New Data Protection Regime Part 1

The following blog in two parts was written by our research student, Shaun McPhee

The General Data Protection Regulations (GDPR) are a radical shake-up of EU data protection law, which entered into force on 25 May 2016.  This aggressive piece of legislation attempts to regulate the control of EU residents’ data, far beyond the borders of the EU, and more strictly than ever before.  The effects will be felt by diverse businesses worldwide, with those businesses in ecommerce, healthcare (including ehealth), and big data being particularly affected.

Whilst the GDPR will not actually be enforced until 25 May 2018, it imposes onerous obligations on data controllers and processors, which should be planned for well in advance.  Penalties are increasing from a maximum of £100,000 (in the UK) to the greater of €20m (£17m) or 4% of global turnover – numbers which deserve serious attention, even from those businesses with robust privacy protection in place. 

Territorial Scope

Unlike previous data protection rules, the GDPR apply to all EU organisations, as well as to non-EU organisations which offer goods or services to, or monitor behaviour of, individuals within the EU.  This means that many organisations not currently subject to EU data protection requirements, will soon become so.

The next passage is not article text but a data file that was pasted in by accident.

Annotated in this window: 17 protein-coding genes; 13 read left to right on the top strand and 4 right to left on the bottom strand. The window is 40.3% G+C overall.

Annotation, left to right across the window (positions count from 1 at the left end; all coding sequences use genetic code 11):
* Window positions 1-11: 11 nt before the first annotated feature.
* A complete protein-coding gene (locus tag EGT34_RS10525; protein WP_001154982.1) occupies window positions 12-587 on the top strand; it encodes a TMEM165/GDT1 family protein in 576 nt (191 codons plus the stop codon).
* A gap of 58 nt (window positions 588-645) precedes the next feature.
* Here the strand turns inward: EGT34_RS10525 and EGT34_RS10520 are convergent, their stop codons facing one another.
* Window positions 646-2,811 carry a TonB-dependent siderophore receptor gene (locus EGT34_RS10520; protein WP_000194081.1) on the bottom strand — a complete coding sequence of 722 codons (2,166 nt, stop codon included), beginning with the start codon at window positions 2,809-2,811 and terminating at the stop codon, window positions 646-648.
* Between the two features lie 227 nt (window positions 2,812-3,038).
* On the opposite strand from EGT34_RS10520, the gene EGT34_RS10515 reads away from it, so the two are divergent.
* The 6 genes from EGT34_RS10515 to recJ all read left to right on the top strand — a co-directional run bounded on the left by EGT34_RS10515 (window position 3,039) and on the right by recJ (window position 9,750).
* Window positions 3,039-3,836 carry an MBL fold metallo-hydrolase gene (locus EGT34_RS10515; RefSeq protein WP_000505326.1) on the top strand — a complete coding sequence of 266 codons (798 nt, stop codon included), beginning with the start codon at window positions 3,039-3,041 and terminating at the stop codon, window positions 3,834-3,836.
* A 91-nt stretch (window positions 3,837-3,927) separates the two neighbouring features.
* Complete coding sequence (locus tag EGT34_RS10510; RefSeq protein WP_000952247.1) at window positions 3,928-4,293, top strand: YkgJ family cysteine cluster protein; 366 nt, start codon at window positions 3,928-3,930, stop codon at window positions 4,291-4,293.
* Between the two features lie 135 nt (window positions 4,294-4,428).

The rules cover all data controllers and processors ‘established’ in the EU, where personal data is processed ‘in the context of their activities’. The European Court of Justice has previously interpreted ‘established’ broadly, in the context of data protection, covering “any real and effective activity – even a minimal one”.  Even those organisations with a tiny EU presence will be required to comply in full. 

Where no EU presence exists but where personal data of those within the EU is processed in the provision of goods or services, the GDPR will apply.  Simply having a website which is accessible from the EU will not give rise to compliance requirements, though actively offering goods or services to the EU market will.  Factors which could be considered include the option of ordering in a language other than that of the controller’s home country or the availability of pricing in a Member State currency.  The GDPR will also apply to any organisation which monitors the behaviour of individuals within the EU – such as through the use of cookies. 

The second part of this blog follows

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